|Publication number||US5416822 A|
|Application number||US 08/296,583|
|Publication date||May 16, 1995|
|Filing date||Aug 29, 1994|
|Priority date||Aug 29, 1994|
|Publication number||08296583, 296583, US 5416822 A, US 5416822A, US-A-5416822, US5416822 A, US5416822A|
|Inventors||Randall L. Kunik|
|Original Assignee||Kunik; Randall L.|
|Export Citation||BiBTeX, EndNote, RefMan|
|Patent Citations (7), Referenced by (50), Classifications (8), Legal Events (3)|
|External Links: USPTO, USPTO Assignment, Espacenet|
The present invention relates to a dental x-ray block in general, and more specifically to a dental x-ray block for periapical x-rays having a distortion measuring capability and a method for using and making the same.
Radiographic images are important in the field of dental implants for treating partially edentulous mouths. Dental implants are a means for restoring missing teeth and represent an alternative to removable dentures and fixed partial dentures to significantly improve a patient's dental health and quality of life. In the treatment plan, it is necessary for the practitioner to accurately determine whether sufficient space exists between two teeth and their roots in order to successfully implant a tooth in that edentulous space. Commonly, a successful anterior dental implant requires a minimum width between adjacent teeth of 6 mm (with a narrow margin of error) at the cemento-enamel junction. Additionally, the practitioner also needs to determine whether the patient has enough jawbone to support a dental implant. At least 10 mm of jawbone height is necessary. Radiographic images of the patient's mouth provide this information.
However, a problem with existing radiographic images is distortion in the images which limits the practitioner's ability to accurately determine the required measurements. Currently, periapical x-rays are typically taken with an XCP paralleling device by the Rinn Corporation. The XCP device allows a paralleling of the x-ray beam to the longitudinal axis of the bite block/film holder such that the x-ray beam will irradiate the film in a perpendicular manner. However, while the XCP allows a focusing of the x-ray beam onto the x-ray film, it does not provide any control over distortion of the radiographic image due to operator error and anatomical variances.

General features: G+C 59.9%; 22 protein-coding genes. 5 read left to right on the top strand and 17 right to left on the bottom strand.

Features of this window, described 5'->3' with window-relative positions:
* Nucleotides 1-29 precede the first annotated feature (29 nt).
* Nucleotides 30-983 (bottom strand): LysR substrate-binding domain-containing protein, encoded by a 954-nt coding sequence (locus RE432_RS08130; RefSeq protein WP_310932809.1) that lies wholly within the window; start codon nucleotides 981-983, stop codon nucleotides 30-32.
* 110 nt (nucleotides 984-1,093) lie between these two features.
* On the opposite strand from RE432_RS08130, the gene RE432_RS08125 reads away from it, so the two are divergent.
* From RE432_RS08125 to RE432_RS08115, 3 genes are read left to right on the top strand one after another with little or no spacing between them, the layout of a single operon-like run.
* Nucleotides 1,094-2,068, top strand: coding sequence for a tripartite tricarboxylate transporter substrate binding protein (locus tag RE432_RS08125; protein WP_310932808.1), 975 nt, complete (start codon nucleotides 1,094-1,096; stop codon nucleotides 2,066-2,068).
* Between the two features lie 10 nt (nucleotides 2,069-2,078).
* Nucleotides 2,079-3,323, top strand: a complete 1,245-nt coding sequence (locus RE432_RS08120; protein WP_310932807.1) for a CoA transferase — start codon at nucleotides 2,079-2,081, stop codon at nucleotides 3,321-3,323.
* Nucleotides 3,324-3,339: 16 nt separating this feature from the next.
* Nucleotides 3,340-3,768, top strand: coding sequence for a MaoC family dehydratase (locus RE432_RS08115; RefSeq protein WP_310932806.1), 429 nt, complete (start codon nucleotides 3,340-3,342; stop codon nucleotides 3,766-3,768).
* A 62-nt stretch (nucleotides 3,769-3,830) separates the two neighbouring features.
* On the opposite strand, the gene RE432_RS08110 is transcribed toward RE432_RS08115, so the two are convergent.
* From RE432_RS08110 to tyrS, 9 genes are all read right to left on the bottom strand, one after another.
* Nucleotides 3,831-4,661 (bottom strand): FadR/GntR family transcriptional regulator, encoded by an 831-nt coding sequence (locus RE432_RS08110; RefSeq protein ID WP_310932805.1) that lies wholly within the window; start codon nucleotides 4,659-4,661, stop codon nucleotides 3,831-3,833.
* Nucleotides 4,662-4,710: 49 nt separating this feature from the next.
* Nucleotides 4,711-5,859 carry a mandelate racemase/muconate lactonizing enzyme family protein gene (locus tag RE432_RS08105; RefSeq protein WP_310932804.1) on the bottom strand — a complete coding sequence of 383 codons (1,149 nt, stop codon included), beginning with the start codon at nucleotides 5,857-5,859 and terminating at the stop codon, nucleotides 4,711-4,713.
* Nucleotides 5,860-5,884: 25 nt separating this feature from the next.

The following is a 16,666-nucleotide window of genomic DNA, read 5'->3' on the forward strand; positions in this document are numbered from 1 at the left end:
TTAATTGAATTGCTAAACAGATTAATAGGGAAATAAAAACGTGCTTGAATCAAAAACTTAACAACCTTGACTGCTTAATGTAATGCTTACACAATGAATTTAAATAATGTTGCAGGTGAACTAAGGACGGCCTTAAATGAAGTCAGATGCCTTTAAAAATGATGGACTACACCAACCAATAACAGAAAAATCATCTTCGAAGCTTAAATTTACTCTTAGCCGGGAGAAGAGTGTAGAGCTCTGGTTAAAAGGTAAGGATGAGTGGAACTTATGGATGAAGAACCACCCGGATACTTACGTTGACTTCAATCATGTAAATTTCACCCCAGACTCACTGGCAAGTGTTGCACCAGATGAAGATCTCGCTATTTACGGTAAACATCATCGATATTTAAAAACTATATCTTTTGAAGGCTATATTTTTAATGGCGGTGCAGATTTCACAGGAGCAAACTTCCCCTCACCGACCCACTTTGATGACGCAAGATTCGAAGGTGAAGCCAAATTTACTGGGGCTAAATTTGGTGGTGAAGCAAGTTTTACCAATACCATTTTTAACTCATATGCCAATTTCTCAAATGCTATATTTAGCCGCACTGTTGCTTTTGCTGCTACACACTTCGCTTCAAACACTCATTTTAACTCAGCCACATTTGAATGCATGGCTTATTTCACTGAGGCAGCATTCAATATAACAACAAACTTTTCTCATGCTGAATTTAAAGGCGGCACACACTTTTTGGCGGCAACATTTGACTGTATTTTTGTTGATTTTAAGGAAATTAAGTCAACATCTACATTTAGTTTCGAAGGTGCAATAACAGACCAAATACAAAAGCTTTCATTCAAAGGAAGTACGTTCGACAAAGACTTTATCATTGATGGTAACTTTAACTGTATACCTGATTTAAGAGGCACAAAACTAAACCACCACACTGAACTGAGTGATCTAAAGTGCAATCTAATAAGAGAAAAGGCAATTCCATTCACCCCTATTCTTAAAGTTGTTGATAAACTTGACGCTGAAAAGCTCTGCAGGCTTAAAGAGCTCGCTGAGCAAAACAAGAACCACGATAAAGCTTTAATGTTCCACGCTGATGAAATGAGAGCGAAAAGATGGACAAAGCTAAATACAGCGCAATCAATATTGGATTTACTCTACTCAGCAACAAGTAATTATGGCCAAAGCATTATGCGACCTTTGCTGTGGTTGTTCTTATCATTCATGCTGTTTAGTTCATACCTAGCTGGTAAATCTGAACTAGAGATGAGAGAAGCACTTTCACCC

Distortion can take the form of either foreshortening or elongation due to palatal depth variations in different patients. A shallow palate would be most likely to cause a foreshortening of the root in the radiograph image due to the angle of the bite block in the patient's mouth once the patient bites down on the bite block. Similarly, a deep palatal vault may cause an elongation of the root in the radiograph image again due to the angle of the bite block in the patient's mouth. Another type of distortion frequently found in radiographic images is the mesio-distal distortion. The mesio-distal dimension becomes distorted due to any rotation of the bite block in the patient's mouth. If the x-ray cone is not pointed normal or perpendicular to the front surface of the teeth, then the adjacent tooth will cast a shadow on the radiographic image because it will be either closer to the cone or farther away from the cone than the tooth or spacing to be radiographed, depending on the angle of the cone. The resulting image causes the adjacent tooth to appear closer or farther away than the true spacing depending on the angle of the cone with respect to the tooth. Any distortion in the radiograph adversely affects the practitioner determination of actual jawbone height and edentulous spacing, thus introducing inaccuracy into the treatment process and hence increases risk to the patient.
Hence, a need exists for a method in which a dental practitioner can obtain radiographic images of a patient's teeth with minimal distortion and with a means to measure any remaining distortion in the images.
FIG. 1 illustrates, in a side view, a device for registering a dental radiograph in accordance with the invention.
FIGS. 2-4 illustrate, in a front view, the device of FIG. 1, showing alternative configurations for the groove in the bite block.
FIGS. 5-7 illustrate, in a front view, alternative distortion measurement tools for use in conjunction with the devices of FIGS. 2-4.
FIG. 8 illustrates an enlarged portion of a radiopaque member of a distortion measurement tool to show an alternative configuration for the free end of the member.
The present invention improves the accuracy of pre-treatment radiographic images by standardizing a technique for placing a bite block in a patient's mouth, by minimizing distortion in the resulting radiograph, and by providing a means for measuring the remaining distortion in the radiographic image. The placement of the bite block is registered on study models prior to the taking of the radiograph such that the dental practitioner can predetermine the best possible position for the bite block per individual patient outside the patient's mouth. The best possible position allows the dental practitioner to optimize the position of the bite block to obtain a radiograph having minimal vertical distortion and mesio-distal distortion. As some distortion is inevitable, the invention also allows for a means to measure the resulting distortion based on spatial markers set at a predetermined distance apart which are superimposed onto the radiographic image.